The big stage and bright lights of Broad Street hardly faced the unshakeable Halladay. He brought his same meticulous, intense nature to the mound every five days and his preparation and competitiveness rubbed off on the remaining members of the Phillies rotation. No matter the stage or opponent, Halladay approached the game the same way and his consistent dominance was something unseen in Philadelphia since the days of Steve Carlton.

After winning the 2010 Cy Young, many penciled in the Phillies as the favorite to cruise through the playoffs and capture their second title in three seasons. This notion only strengthened after, in his first postseason appearance ever, Halladay pitched just the second no-hitter in MLB playoff history against the Cincinnati Reds in the NLDS. However, the team’s struggles with Cody Ross and the San Francisco Giants in the NLCS brought a stunning end to the Phillies 2010 playoff run.

Following an equally impressive 2011 campaign, there was little reason not to believe the Phillies could not learn from their previous year’s experience and take care of the unfinished business that burdened them for a year. After an impressive showing in a game 1 victory over St. Louis, Halladay took the mound in the decisive game five to send the Phillies to the NLCS. After allowing a first inning run, ‘Doc’ was masterful in shutting down the potent Cardinals lineup, with just the lone blemish over eight innings. Unfortunately, the Phillies lineup could not even scratch across one run against the Cardinals’ Chris Carpenter, and they would waste possibly the last great start of Halladay’s career falling 1-0 and being knocked out of the playoffs. The mere fact that an ‘L’ had to be placed next to Halladay’s name on the scorecard was a crime, as the team’s lackadaisical approach at the plate only fed into Carpenter’s dominance. Little did the team or fans know that Halladay would never be the same.

In 2012, Halladay would finish with just an 11-8 record and a 4.49 ERA, almost twice as high as the season prior. A noted dip in velocity and an unsettling tendency to wear out over the course of games brought concern to the once dominant Phillies rotation, as their ace had started to show signs of fading. Chalking up the struggles to mechanical issues as a result of lower back and shoulder discomfort, Halladay altered his rigorous offseason routine in an attempt to preserve his stamina over the course of a season. What we did not know at the time was that, in 2013, we would have been grateful for his 2012 statline.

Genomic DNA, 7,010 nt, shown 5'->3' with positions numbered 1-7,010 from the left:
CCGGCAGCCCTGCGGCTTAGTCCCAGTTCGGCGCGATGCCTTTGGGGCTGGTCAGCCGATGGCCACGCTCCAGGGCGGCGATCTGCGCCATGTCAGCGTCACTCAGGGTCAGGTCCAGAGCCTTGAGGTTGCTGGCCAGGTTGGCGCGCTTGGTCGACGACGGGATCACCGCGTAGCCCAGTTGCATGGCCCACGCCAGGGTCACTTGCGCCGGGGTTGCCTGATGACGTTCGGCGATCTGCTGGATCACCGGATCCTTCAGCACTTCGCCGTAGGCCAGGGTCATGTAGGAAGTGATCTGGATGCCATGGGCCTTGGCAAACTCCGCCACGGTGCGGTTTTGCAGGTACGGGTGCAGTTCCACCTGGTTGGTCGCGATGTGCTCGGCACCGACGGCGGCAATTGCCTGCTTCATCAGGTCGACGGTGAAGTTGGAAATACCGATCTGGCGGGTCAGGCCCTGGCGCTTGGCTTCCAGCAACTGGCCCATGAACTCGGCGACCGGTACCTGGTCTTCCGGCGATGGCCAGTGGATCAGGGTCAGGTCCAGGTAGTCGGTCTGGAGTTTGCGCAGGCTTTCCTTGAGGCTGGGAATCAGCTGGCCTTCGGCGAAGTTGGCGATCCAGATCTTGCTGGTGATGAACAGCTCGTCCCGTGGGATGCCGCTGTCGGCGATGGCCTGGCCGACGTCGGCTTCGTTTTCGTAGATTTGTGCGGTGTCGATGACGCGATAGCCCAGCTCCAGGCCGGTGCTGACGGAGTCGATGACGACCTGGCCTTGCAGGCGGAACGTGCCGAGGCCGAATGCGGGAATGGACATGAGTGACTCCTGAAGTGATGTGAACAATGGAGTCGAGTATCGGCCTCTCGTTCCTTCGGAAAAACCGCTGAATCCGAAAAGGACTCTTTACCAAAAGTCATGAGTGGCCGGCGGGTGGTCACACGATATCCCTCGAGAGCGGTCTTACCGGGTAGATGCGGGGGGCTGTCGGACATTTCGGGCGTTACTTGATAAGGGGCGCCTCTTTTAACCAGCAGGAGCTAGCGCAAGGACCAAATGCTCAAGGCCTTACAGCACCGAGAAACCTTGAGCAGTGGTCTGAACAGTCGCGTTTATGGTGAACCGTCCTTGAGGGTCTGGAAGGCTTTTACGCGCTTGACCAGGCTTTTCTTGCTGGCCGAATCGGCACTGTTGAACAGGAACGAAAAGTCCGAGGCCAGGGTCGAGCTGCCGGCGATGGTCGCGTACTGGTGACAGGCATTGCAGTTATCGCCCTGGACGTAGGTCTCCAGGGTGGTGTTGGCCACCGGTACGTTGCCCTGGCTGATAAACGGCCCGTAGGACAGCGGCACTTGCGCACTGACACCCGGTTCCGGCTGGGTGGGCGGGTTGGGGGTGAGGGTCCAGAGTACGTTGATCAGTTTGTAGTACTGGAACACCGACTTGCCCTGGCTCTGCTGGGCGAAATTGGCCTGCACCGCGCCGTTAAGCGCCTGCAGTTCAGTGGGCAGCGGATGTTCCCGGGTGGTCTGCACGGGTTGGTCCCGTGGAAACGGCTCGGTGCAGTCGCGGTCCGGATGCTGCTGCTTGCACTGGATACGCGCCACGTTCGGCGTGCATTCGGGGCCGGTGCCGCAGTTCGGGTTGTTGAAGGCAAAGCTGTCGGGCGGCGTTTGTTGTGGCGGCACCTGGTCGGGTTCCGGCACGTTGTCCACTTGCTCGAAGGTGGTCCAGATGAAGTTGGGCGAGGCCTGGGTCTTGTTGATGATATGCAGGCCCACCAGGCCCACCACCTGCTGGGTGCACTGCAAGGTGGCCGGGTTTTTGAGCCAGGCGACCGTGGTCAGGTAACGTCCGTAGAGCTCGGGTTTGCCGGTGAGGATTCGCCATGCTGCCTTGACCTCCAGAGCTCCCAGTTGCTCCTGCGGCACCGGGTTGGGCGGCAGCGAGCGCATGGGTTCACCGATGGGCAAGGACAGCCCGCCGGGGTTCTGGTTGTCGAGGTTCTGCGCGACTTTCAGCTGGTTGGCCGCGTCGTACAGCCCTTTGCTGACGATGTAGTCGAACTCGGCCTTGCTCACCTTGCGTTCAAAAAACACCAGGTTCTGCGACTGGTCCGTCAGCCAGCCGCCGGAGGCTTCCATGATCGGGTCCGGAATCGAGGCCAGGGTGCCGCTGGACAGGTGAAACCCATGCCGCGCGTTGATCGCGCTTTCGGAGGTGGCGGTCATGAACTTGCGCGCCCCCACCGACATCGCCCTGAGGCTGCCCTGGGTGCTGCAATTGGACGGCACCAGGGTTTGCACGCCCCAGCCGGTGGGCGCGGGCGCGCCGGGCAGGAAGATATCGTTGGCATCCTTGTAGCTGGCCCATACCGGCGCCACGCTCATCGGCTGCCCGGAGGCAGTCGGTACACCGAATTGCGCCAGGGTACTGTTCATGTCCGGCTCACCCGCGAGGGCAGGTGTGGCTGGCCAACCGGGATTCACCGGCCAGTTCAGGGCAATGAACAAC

Many pundits hinged the Phillies success on the performances of Halladay and Ryan Howard. Sitting behind Cole Hamels and Cliff Lee in the rotation, all the Phillies needed was for Halladay to serve as an effective third starter. What became clear almost instantly was that Doc’s problem were far beyond what anyone had expected. After posting a 2-4 record with an astronomical 8.65 ERA, Halladay was placed on the disabled list. His once devastating fastball was barely touching 90 MPH and his pinpoint control had given way to uncharacteristic wildness and misplacement. He would undergo shoulder surgery to remove bone spurs from his shoulder and attempt to return later in the season to see if the procedure alleviated some of the discomfort.

Upon Halladay’s return in late August, the Phillies had fallen out of contention and the only incentive remaining was to see if he could perform well enough to justify the team using it’s option to pick up the final year of his contract. Unfortunately, the warrior that took the mound for the final six starts of his career had nothing left in the tank. Unable to demonstrate any sort of progress from the pre-injury performance of 2013, Halladay continued to labor through starts running high pitch counts and allowing big innings to get the best of him. His final start, a road game in Miami in front of a barren Marlins crowd, was as unfitting a sendoff for one of the greats to ever take the mound. Halladay would record just one out and, against the same team that he pitched a perfect game against, he slunk off the mound never to pitch again.

After apparently attempting to ramp things up once more to try and earn one more shot, Halladay realized the inevitability of the situation. If he could not pitch the way he had grown accustomed to, continuing to play the game was no longer enjoyable for him. He would sign a one-day contract with the Blue Jays, the team he spent 12 seasons with, and at 36 years old retired from professional baseball.

Halladay joins a long list of Philadelphia greats to never win a title. Despite spending just four seasons in Philadelphia, really only two of which were as effective as he would like, the impact Halladay had on the team was as substantial as any member of the team. His intensity and competitiveness trickled through the rotation, as the Phillies boasted one of the best rotations in recent MLB memory. His contributions to one of the most prominent stretches of Phillies baseball are endless and the fact that the Phillies, the team he left to win a title for, could not pick him up is a crime in and of itself. Halladay’s demise was perhaps the final signal that the stretch of success we thought would never end had come to a close. Reality in the form of perhaps three teams surging ahead of them in terms of promise in the NL East had set in and there was nothing to show for the success achieved with Halladay in the fold. If there was ever a man who deserved more out of his illustrious career, in Philadelphia or not, it was Halladay. Philadelphia’s Superman had finally crashed down to Earth. Despite the memories and individual greatness, nothing can alleviate the sting that comes along with the fact that the man known as Doc could not ride down Broad Street lifting the title he so rightfully deserved.